Bill would effectively outlaw an array of behaviors that lawmakers describe as anticompetitive, like Amazon sucking up data from sellers on its platform to copy the products in-house or Google prioritizing its own services over rivals’ in search results.

A bipartisan group of senators plans to introduce a bill that they say would prevent tech platforms from using their power to disadvantage smaller rivals, signaling growing momentum in Congress to rein in Silicon Valley giants, the Washington Post reports.

Sen. Amy Klobuchar (D-Minn.), chair of the Senate Judiciary Committee’s antitrust subcommittee, and Sen. Charles E. Grassley of Iowa, the top Republican on the Senate Judiciary Committee, announced that they will introduce legislation early next week making it illegal for Amazon, Apple, Facebook and Google to engage in “self-preferencing,” the tech giants’ practice of giving their own products and services a boost over those of rivals on their platforms.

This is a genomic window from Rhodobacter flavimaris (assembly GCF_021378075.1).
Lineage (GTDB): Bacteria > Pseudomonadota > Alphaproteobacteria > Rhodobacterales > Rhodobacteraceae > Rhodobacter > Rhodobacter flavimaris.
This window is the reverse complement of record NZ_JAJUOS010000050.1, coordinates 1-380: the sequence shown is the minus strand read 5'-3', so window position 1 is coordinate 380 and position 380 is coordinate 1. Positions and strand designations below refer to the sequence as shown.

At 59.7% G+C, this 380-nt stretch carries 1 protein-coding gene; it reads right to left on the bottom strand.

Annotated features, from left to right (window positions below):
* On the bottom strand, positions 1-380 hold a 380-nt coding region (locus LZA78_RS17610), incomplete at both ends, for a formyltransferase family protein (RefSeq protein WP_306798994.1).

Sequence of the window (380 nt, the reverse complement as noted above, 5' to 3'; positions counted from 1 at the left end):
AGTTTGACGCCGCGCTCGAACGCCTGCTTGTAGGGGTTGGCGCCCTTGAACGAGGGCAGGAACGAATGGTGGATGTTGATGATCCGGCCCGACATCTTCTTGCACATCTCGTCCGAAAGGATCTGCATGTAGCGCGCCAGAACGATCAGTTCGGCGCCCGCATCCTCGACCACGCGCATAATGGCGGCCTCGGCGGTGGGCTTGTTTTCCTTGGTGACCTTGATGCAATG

The bill would effectively outlaw an array of behaviors that lawmakers describe as anticompetitive, like Amazon sucking up data from sellers on its platform to copy the products in-house or Google prioritizing its own services over rivals’ in search results.

Klobuchar said in an interview that the bill reflects a growing realization that competition laws, like the Sherman Act of 1890, which prohibits anticompetitive agreements and attempts to monopolize markets,need to be updated for the digital era. (Amazon founder Jeff Bezos owns The Washington Post.)

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